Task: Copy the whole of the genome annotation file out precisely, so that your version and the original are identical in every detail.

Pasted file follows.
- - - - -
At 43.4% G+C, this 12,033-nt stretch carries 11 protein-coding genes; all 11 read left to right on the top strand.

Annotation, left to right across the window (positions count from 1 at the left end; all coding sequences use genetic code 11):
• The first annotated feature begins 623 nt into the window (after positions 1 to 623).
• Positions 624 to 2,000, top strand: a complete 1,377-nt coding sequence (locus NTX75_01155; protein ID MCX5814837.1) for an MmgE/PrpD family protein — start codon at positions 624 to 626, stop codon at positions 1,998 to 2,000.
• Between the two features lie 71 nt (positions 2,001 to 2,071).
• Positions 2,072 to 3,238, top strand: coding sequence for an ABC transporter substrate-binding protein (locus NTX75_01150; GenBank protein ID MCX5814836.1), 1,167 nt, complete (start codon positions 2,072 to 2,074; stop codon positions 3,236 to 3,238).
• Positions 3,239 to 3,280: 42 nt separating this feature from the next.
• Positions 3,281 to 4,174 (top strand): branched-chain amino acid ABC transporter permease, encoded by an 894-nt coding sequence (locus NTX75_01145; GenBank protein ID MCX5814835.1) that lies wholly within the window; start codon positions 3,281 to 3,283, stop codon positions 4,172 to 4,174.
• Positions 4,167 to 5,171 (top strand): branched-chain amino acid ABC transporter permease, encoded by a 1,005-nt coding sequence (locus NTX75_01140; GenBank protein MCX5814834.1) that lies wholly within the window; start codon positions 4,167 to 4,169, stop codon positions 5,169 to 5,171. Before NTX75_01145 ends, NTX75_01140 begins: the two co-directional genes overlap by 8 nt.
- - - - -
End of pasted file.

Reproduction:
At 43.4% G+C, this 12,033-nt stretch carries 11 protein-coding genes; all 11 read left to right on the top strand.

Annotation, left to right across the window (positions count from 1 at the left end; all coding sequences use genetic code 11):
• The first annotated feature begins 623 nt into the window (after positions 1 to 623).
• Positions 624 to 2,000, top strand: a complete 1,377-nt coding sequence (locus NTX75_01155; protein ID MCX5814837.1) for an MmgE/PrpD family protein — start codon at positions 624 to 626, stop codon at positions 1,998 to 2,000.
• Between the two features lie 71 nt (positions 2,001 to 2,071).
• Positions 2,072 to 3,238, top strand: coding sequence for an ABC transporter substrate-binding protein (locus NTX75_01150; GenBank protein ID MCX5814836.1), 1,167 nt, complete (start codon positions 2,072 to 2,074; stop codon positions 3,236 to 3,238).
• Positions 3,239 to 3,280: 42 nt separating this feature from the next.
• Positions 3,281 to 4,174 (top strand): branched-chain amino acid ABC transporter permease, encoded by an 894-nt coding sequence (locus NTX75_01145; GenBank protein ID MCX5814835.1) that lies wholly within the window; start codon positions 3,281 to 3,283, stop codon positions 4,172 to 4,174.
• Positions 4,167 to 5,171 (top strand): branched-chain amino acid ABC transporter permease, encoded by a 1,005-nt coding sequence (locus NTX75_01140; GenBank protein MCX5814834.1) that lies wholly within the window; start codon positions 4,167 to 4,169, stop codon positions 5,169 to 5,171. Before NTX75_01145 ends, NTX75_01140 begins: the two co-directional genes overlap by 8 nt.